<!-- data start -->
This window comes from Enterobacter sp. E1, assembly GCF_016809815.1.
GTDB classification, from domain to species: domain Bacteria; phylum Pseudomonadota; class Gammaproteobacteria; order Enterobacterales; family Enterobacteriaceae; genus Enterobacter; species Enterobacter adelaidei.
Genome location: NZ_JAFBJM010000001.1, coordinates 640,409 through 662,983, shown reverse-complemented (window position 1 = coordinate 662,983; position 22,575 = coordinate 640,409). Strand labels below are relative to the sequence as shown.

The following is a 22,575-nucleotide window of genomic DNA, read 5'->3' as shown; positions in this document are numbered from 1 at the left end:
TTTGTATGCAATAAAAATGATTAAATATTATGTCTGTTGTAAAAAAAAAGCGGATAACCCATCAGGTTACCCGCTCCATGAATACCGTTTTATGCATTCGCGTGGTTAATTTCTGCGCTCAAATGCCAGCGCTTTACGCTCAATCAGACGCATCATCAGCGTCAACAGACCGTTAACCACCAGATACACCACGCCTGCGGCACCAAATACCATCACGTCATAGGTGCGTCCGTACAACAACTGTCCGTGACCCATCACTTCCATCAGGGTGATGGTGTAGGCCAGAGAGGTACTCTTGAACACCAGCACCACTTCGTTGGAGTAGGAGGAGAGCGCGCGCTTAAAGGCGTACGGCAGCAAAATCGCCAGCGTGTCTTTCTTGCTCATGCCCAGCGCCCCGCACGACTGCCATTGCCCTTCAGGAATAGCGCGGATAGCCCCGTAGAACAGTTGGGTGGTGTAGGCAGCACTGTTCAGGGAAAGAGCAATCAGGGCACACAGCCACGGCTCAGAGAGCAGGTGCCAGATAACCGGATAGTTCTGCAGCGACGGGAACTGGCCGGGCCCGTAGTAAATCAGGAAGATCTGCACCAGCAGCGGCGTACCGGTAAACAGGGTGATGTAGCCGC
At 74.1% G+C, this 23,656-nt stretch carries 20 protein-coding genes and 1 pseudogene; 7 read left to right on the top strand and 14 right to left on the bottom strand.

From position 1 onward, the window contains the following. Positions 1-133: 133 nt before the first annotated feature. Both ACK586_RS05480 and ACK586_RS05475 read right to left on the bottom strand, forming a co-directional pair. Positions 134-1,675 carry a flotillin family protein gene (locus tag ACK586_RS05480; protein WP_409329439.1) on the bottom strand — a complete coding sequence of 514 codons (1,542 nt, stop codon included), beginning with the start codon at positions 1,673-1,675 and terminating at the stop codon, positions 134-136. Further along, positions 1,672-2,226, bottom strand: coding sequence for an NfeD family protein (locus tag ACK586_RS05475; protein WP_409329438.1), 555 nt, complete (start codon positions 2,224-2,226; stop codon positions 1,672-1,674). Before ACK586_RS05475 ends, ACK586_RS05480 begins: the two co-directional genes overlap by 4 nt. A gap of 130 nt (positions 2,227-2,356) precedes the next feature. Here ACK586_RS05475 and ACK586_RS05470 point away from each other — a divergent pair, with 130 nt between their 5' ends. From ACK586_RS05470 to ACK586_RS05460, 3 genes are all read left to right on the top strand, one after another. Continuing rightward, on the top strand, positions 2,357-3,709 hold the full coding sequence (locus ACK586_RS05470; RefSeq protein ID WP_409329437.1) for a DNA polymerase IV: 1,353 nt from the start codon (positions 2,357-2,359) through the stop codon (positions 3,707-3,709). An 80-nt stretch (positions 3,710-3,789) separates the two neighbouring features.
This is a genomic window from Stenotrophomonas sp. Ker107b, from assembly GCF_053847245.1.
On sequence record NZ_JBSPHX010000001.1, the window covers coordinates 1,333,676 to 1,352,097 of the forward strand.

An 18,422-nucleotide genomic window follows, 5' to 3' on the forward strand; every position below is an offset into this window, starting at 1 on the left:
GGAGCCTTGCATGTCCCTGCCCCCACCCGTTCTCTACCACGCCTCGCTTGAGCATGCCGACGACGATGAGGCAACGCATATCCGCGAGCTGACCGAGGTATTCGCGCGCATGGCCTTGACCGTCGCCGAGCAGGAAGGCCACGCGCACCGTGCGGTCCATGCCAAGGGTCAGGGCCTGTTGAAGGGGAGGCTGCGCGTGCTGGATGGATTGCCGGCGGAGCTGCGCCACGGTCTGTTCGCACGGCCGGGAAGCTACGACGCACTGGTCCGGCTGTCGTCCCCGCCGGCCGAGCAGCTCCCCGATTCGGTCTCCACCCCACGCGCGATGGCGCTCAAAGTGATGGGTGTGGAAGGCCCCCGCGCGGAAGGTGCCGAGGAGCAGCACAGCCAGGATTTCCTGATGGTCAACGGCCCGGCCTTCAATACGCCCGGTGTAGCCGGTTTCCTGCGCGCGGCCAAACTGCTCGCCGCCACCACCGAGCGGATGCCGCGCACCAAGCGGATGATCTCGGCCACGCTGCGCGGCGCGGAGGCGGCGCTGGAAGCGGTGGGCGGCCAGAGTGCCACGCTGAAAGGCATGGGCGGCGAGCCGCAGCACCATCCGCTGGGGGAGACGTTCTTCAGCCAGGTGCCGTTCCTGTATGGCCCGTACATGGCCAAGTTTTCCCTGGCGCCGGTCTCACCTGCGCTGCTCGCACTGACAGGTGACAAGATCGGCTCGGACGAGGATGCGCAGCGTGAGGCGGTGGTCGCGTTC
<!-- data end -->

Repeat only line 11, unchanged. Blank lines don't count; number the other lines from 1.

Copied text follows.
GGAGCCTTGCATGTCCCTGCCCCCACCCGTTCTCTACCACGCCTCGCTTGAGCATGCCGACGACGATGAGGCAACGCATATCCGCGAGCTGACCGAGGTATTCGCGCGCATGGCCTTGACCGTCGCCGAGCAGGAAGGCCACGCGCACCGTGCGGTCCATGCCAAGGGTCAGGGCCTGTTGAAGGGGAGGCTGCGCGTGCTGGATGGATTGCCGGCGGAGCTGCGCCACGGTCTGTTCGCACGGCCGGGAAGCTACGACGCACTGGTCCGGCTGTCGTCCCCGCCGGCCGAGCAGCTCCCCGATTCGGTCTCCACCCCACGCGCGATGGCGCTCAAAGTGATGGGTGTGGAAGGCCCCCGCGCGGAAGGTGCCGAGGAGCAGCACAGCCAGGATTTCCTGATGGTCAACGGCCCGGCCTTCAATACGCCCGGTGTAGCCGGTTTCCTGCGCGCGGCCAAACTGCTCGCCGCCACCACCGAGCGGATGCCGCGCACCAAGCGGATGATCTCGGCCACGCTGCGCGGCGCGGAGGCGGCGCTGGAAGCGGTGGGCGGCCAGAGTGCCACGCTGAAAGGCATGGGCGGCGAGCCGCAGCACCATCCGCTGGGGGAGACGTTCTTCAGCCAGGTGCCGTTCCTGTATGGCCCGTACATGGCCAAGTTTTCCCTGGCGCCGGTCTCACCTGCGCTGCTCGCACTGACAGGTGACAAGATCGGCTCGGACGAGGATGCGCAGCGTGAGGCGGTGGTCGCGTTC